I used to wonder how architects could have the patience to wait seven years for a major building project to happen, but I (sadly) now understand and realise that it goes so quickly. It’s funny how perspectives on time change. Now with a project I can see years of my life ticking past and already know how old I’ll be when it’s finished. It’s a big commitment, that part of your life that you give to bigger projects.
A lot of people will remember you for the UK Pavilion for a long time. How do you feel about that?
My goal is for people to remember the project rather than me. That’s why we try not to have a global style that we’re trying to put out in the world.
We thought very carefully about that project and in a way it is a bonkers thing to be working on because there were 240-odd pavilions all showing off. So we were one of 240 pavilions and the brief is “stand out” and “show off”. In a way it’s like telling a comedian to tell you a joke - you are almost tongue-tied. So we had to take a step back and think really hard about what the context was that we would likely be in, and we realised that the project could be a counterpoint.
Although we didn’t know what other people would do, we had to almost second-guess and offer a refreshment from everything else that was going on. And we had half the budget of other Western nations and the site was the same size as everyone else's. So our argument to the British government was that if you did what was expected, which was the Queen, Formula 1 cars, Manchester United, bowler hats and all the cheesy obvious things, by being what appeared to be safe, we were doing the most risky thing we could do. The safest thing we could do was to not do the obvious or expected. And the government backed the idea. I’m proud of the patronage of the government, holding their nerve to go for the illogical solution, which we argued was the safest thing to do.
We were really thrilled when the project was successful. We had eight million people go inside it. It was fascinating to have such a simple response. For once, we’ve got a project that can be quantified – how many business deals got signed in the government rooms, how many conferences it held and how many visitors passed through. It got voted the number-one pavilion at the expo out of 240.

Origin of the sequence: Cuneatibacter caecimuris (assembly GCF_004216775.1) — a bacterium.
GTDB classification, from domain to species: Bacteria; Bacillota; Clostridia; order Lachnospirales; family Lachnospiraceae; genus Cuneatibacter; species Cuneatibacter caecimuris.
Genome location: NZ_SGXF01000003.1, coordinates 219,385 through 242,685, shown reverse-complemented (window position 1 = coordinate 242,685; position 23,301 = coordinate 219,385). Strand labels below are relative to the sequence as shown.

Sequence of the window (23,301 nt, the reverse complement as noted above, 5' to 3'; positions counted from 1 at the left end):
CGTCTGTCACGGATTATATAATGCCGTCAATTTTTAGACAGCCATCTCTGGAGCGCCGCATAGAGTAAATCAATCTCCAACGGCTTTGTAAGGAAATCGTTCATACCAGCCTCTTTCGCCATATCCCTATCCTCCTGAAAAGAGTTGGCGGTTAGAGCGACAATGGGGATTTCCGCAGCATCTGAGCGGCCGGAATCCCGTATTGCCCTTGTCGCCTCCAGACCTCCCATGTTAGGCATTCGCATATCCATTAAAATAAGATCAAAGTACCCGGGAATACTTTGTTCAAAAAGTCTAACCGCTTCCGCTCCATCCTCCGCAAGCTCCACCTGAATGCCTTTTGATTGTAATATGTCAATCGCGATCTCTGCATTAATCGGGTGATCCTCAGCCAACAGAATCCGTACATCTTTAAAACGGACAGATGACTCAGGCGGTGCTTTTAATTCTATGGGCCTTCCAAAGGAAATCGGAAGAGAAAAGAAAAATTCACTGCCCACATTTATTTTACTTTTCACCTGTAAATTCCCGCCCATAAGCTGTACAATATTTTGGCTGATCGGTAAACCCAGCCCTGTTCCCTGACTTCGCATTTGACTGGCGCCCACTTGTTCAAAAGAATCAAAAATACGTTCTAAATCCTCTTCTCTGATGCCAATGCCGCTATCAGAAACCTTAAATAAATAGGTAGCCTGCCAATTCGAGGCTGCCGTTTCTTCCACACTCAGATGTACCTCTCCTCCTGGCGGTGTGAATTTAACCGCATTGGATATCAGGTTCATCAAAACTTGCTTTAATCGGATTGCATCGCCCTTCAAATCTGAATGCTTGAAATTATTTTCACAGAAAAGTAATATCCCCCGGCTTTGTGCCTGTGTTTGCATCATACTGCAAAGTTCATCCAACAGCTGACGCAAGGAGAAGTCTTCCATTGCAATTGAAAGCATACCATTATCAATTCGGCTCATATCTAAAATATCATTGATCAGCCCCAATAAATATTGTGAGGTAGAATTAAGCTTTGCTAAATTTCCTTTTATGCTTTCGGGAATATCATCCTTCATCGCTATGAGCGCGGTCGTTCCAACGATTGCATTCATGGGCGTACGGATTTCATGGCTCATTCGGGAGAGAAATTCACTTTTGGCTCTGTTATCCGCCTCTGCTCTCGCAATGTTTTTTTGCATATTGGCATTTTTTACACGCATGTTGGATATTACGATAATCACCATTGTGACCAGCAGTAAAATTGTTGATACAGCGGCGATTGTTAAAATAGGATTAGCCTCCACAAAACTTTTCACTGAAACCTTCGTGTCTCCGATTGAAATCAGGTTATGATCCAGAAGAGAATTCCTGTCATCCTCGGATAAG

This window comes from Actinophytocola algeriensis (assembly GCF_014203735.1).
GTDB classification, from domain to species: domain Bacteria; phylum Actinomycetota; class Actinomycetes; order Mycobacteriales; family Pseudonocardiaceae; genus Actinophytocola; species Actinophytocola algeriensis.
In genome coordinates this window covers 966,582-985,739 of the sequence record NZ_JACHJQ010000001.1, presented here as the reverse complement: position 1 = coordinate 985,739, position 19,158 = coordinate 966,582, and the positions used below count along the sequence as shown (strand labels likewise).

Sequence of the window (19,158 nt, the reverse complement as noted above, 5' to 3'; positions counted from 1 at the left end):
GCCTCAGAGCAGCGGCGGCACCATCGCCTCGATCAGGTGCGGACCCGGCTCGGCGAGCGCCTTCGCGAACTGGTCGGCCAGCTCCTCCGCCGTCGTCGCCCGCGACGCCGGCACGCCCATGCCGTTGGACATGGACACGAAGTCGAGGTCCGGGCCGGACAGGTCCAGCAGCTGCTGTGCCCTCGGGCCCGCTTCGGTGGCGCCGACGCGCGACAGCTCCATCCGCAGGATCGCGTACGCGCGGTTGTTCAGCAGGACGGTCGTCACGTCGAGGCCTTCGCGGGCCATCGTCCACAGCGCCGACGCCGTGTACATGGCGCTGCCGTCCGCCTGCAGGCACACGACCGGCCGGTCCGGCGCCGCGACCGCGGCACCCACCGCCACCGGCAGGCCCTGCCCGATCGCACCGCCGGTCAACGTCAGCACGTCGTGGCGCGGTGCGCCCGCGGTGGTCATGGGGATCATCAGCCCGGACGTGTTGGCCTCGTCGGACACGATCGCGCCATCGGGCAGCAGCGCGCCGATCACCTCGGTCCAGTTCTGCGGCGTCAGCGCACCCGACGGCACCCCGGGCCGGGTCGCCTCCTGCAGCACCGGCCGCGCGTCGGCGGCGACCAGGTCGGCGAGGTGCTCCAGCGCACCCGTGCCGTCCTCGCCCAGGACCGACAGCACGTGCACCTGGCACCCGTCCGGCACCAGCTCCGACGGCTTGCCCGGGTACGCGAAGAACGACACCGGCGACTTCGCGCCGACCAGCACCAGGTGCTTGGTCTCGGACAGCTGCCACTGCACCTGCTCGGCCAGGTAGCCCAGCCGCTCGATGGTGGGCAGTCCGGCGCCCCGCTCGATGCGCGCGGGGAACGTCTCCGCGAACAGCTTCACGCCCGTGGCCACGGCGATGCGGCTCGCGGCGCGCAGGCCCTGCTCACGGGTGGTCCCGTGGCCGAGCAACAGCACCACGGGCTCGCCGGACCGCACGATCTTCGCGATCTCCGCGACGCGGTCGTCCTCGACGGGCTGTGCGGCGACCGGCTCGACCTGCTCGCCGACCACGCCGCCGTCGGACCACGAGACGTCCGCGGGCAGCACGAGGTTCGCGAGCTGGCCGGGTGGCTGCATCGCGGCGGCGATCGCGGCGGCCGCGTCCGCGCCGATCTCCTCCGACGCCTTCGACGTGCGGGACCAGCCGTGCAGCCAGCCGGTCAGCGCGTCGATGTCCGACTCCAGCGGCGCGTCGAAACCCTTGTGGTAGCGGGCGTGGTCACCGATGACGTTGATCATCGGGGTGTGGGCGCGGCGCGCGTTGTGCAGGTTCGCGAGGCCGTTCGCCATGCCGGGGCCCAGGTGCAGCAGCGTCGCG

These numbers are really useful for us because too often it feels as if aesthetics are being done purely for altruistic reasons, which patronises architects and designers’ work, as if they’re doing us a favour and if we just hurried up and got sensible, the world would be better. So, we’ve really pushed for an analysis to be done of the project so that in 15 or 18 years time, when the British government have to deliver a major expo presence again, the poor design team have got something they can pick up to back them up and give them courage and confidence to find a strategy that might not be the obvious one. We didn’t have that – there was nothing.
What do you think is the role of an architect today?
We’re in a time of phenomenal specialisation everywhere, and not just in the world of buildings and the environment around us, but everything. The greatest value is to step back in order to get a bigger perspective to find a logical way to use specialisations and focus things. The role “architect” is an interesting one, as in one sense it should be an enormously expansive thinker who isn’t obsessed with building things, but is obsessed with making places work – whether that’s infrastructure, use of plants or everything around. But I’ve found, as a non-architect, there’s quite a lot of prejudice against architects. I quite regularly find that working with different types of commissioners, they’ll be overjoyed to discover that I’m not an architect. Then I feel very protective over architects. I mean, I don’t see an enormous lot of difference really in the way I try to work thoroughly and methodically, analyse rigorously, and then try to step back and find the link that will draw things together and not create more clutter and confusion, and the way that architects work.
Clear thinking is all you have and all you should be trying to have. The byproduct of that can be power, by which I mean that the outcome can be quite powerful by clarifying the cluttering, confusing influences, whether it’s a public space, a building or a bus.
Tell us about Pacific Place – it seems to be the biggest, most conventional architecture-type project that you’ve done?
We were asked to take this building that had been built 20 years earlier, and that had been very successful, and to intervene. It was the jewel in the crown of the developer who had built Pacific Place to start off with. Yet, that very developer came to us and asked what we thought should be changed, what could make it better. The place was at its most successful after it had been built up over 20 years. He was daring to criticise his own baby, which put us in an interesting position.